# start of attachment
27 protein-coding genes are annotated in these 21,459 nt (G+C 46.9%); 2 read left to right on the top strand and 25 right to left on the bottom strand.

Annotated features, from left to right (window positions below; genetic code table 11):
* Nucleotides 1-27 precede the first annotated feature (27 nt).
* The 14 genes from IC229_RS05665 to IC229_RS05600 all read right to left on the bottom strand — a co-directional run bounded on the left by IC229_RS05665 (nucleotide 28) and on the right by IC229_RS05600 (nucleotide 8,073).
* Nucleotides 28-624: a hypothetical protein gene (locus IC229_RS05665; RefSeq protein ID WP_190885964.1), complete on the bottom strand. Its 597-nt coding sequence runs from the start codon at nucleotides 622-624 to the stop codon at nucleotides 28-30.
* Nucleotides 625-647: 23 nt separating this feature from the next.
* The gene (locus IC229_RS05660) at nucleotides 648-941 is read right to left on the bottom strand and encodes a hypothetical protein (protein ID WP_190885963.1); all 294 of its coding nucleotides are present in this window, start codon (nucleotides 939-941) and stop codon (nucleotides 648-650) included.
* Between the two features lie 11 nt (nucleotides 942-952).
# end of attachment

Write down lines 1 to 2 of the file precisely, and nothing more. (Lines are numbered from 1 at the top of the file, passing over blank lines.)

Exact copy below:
27 protein-coding genes are annotated in these 21,459 nt (G+C 46.9%); 2 read left to right on the top strand and 25 right to left on the bottom strand.

Annotated features, from left to right (window positions below; genetic code table 11):